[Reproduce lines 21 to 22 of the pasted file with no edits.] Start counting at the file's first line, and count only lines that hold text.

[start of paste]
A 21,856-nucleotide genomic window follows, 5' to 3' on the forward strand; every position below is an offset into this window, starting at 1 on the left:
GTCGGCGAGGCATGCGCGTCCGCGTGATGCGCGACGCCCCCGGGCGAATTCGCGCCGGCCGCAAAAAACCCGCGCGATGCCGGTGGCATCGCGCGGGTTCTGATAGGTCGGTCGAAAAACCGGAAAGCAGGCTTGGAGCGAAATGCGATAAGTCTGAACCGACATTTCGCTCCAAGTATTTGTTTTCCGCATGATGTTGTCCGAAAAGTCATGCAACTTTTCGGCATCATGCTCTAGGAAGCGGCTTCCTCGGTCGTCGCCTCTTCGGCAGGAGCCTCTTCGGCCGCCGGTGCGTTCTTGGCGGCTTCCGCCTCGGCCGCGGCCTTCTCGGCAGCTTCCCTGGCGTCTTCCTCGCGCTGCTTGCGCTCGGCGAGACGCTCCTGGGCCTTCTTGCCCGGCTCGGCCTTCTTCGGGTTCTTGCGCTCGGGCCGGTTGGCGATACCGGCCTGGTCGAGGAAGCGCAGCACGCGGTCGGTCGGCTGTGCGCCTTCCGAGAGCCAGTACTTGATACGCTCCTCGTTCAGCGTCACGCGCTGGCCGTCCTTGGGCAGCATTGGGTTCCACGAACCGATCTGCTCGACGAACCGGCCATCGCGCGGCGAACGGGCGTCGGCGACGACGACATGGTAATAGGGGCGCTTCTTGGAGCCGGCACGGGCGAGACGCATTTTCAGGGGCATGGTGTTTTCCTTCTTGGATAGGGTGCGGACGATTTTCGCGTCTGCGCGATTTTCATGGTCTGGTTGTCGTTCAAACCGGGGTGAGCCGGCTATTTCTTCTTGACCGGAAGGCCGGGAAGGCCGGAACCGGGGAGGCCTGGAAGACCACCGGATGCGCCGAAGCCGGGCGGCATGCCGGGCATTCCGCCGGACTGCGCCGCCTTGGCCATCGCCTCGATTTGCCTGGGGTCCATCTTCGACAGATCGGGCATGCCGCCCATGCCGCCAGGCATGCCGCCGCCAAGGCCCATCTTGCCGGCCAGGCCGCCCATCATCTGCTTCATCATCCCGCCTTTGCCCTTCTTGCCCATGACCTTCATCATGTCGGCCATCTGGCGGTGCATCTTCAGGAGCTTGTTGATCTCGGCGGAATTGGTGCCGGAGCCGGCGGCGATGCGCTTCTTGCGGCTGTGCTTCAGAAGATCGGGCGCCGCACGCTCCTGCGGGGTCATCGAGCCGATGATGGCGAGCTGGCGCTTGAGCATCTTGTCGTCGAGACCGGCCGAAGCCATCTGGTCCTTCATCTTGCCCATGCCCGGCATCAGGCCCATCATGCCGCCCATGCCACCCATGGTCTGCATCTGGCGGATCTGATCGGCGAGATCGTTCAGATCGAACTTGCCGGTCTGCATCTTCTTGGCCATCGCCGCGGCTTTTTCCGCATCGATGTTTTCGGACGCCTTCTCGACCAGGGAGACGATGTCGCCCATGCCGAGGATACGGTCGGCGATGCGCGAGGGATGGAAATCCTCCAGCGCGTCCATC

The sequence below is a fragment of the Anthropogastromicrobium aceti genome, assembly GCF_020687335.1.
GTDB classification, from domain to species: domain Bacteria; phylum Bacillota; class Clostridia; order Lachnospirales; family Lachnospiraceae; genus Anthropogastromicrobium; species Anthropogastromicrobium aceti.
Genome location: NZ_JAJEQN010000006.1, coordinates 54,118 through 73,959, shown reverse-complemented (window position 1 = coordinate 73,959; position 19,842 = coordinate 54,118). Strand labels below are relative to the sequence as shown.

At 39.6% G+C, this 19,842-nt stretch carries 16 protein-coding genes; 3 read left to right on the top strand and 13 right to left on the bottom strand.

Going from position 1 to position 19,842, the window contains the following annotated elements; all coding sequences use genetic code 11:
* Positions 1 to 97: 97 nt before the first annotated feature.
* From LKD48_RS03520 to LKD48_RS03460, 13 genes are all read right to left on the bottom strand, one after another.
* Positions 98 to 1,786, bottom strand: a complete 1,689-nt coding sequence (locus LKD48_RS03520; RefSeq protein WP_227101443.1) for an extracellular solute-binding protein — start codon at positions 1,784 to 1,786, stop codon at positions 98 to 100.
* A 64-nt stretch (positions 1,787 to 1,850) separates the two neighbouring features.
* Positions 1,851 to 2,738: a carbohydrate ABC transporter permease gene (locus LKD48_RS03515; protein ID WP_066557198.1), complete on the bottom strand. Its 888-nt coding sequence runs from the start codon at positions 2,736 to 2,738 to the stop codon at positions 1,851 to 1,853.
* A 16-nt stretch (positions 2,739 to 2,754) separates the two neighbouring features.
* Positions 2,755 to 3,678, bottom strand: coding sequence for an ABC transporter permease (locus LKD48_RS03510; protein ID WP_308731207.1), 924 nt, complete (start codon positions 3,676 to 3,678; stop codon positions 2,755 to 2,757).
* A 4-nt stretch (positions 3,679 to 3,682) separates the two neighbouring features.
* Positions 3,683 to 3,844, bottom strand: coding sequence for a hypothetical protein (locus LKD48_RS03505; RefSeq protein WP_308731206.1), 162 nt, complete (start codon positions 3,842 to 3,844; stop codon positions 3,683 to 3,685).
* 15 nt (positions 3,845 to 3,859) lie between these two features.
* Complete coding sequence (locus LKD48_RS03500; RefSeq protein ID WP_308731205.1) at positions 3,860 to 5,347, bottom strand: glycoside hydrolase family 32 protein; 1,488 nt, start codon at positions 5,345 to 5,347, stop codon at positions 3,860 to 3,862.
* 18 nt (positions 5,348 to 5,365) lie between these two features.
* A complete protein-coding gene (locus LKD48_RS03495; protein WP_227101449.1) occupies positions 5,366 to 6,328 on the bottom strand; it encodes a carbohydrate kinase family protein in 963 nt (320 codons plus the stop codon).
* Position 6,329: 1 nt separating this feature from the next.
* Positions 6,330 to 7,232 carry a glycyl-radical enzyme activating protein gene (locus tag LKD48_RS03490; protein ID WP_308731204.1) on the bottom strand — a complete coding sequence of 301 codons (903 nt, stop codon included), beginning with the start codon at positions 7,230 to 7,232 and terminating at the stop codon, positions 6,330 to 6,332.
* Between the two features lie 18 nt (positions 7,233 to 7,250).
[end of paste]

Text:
* Position 6,329: 1 nt separating this feature from the next.
* Positions 6,330 to 7,232 carry a glycyl-radical enzyme activating protein gene (locus tag LKD48_RS03490; protein ID WP_308731204.1) on the bottom strand — a complete coding sequence of 301 codons (903 nt, stop codon included), beginning with the start codon at positions 7,230 to 7,232 and terminating at the stop codon, positions 6,330 to 6,332.